18. ^ a b c d e The Asiatic Journal and Monthly Register for British India and Its Dependencies. Black, Parbury, & Allen. 1838.
  19. ^ a b c d e f g h i j Álī, Shahāmat (1848). The History of Bahawalpur: With Notices of the Adjacent Countries of Sindh, Afghanistan, Multan, and the West of India. James Madden.
  20. ^ a b Burki, Shahid Javed (19 March 2015). Historical Dictionary of Pakistan. Rowman & Littlefield. ISBN 9781442241480.
  21. ^ a b bahādur.), Muḥammad Laṭīf (Saiyid, khān (1891). History of the Panjáb from the Remotest Antiquity to the Present Time. Calcutta Central Press Company, limited.((cite book)): CS1 maint: multiple names: authors list (link)
  22. ^ Minahan, James (2012). Ethnic Groups of South Asia and the Pacific: An Encyclopedia. ABC-CLIO. ISBN 9781598846591.
  23. ^ "Bahawalpur | Pakistan". Encyclopædia Britannica. Retrieved 26 January 2018.
  24. ^ Javaid, Umbreen (2004). Politics of Bahawalpur: From State to Region, 1947–2000. Classic.
  25. ^ "Our History | Bahawalpur". Retrieved 17 November 2021.
  26. ^ Ali, Naziha Syed (17 August 2018). "Dawn investigations: Mystery still surrounds Gen Zia's death, 30 years on". DAWN.COM. Retrieved 6 June 2024.
  27. ^ "Climate | Bahawalpur". Retrieved 17 November 2021.
  28. ^ "Punjab Portal". Archived from the original on 3 September 2010. Retrieved 17 September 2009.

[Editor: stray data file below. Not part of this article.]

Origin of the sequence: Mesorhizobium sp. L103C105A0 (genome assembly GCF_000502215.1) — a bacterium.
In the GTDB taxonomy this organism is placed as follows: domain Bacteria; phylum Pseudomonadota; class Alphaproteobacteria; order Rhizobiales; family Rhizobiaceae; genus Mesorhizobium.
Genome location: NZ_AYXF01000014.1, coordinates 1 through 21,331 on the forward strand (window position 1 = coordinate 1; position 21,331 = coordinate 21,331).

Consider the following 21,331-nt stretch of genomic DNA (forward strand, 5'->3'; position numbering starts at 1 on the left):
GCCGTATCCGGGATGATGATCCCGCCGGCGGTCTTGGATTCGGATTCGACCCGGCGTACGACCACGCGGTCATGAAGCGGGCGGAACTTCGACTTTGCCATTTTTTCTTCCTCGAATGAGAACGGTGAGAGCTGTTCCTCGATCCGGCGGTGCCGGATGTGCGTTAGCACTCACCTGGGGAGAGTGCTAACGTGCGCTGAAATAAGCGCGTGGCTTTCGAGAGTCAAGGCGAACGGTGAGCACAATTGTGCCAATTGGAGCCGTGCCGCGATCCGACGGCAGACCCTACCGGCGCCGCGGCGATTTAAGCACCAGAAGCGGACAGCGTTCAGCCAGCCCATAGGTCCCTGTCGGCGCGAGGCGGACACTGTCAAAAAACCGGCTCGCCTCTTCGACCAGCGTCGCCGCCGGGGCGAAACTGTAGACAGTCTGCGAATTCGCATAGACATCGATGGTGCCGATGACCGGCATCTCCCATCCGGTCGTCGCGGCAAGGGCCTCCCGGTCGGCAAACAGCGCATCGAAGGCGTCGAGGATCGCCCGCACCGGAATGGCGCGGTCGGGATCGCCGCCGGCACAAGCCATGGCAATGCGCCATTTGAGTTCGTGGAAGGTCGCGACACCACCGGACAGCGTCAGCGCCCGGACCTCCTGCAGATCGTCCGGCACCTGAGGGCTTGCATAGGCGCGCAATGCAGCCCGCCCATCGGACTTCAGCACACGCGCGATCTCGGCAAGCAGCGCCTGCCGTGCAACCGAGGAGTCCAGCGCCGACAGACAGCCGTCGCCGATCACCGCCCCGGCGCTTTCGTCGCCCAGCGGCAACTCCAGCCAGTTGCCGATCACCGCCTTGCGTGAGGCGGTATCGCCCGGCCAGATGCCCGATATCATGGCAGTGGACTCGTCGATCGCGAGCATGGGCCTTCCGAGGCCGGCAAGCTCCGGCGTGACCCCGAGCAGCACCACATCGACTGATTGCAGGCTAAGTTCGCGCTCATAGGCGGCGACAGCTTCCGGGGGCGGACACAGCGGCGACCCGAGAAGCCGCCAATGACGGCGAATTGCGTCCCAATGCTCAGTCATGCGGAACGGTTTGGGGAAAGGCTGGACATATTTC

29. ^ "The People | Bahawalpur". Retrieved 17 November 2021.
  30. ^ Jones, Justin; Qasmi, Ali Usman (13 April 2015). The Shi'a in Modern South Asia: Religion, History and Politics. Cambridge University Press. ISBN 9781316338872.
  31. ^ "St. Dominic's Church | Bahawalpur". Retrieved 17 November 2021.
  32. ^ a b "CENSUS OF INDIA, 1941 VOLUME VI PUNJAB". Retrieved 9 January 2024.
  33. ^ "Census of India, 1881 Report on the Census of the Panjáb Taken on the 17th of February 1881, vol. I." 1881. JSTOR saoa.crl.25057656. Retrieved 14 January 2024.
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  38. ^ "Census of India 1901. Vol. 1A, India. Pt. 2, Tables". 1901. JSTOR saoa.crl.25352838. Retrieved 9 January 2024.
  39. ^ "Census of India 1901. [Vol. 17A]. Imperial tables, I-VIII, X-XV, XVII and XVIII for the Punjab, with the native states under the political control of the Punjab Government, and for the North-west Frontier Province". 1901. JSTOR saoa.crl.25363739. Retrieved 9 January 2024.
  40. ^ "Census of India, 1911. Vol. 1., Pt. 2, Tables". 1911. JSTOR saoa.crl.25393779. Retrieved 9 January 2024.
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  45. ^ "Final Results (Census-2017)". Retrieved 27 January 2023.
  46. ^ "After Lahore, six others to become 'safer cities'". Express Tribune. 20 February 2017. Retrieved 23 February 2017.
  47. ^ "Punjab Safe City Project inaugurated". Dawn. 12 October 2016. Retrieved 23 February 2017.
  48. ^ "Bahawalpur Museum | Bahawalpur". Retrieved 17 November 2021.
  49. ^ "Bahawalpur Zoo | Bahawalpur". Retrieved 17 November 2021.
  50. ^ "Lal Suhanra National Park | Bahawalpur". Retrieved 17 November 2021.
  51. ^ "District Profile | Bahawalpur". Retrieved 17 November 2021.
  52. ^ a b "Transportation | Bahawalpur". Retrieved 17 November 2021.
  53. ^ "Bahawal Stadium | Pakistan | Cricket Grounds |". ESPNcricinfo. Retrieved 17 November 2021.
  54. ^ "Samiullah Khan". 6 September 1951. Retrieved 23 August 2022.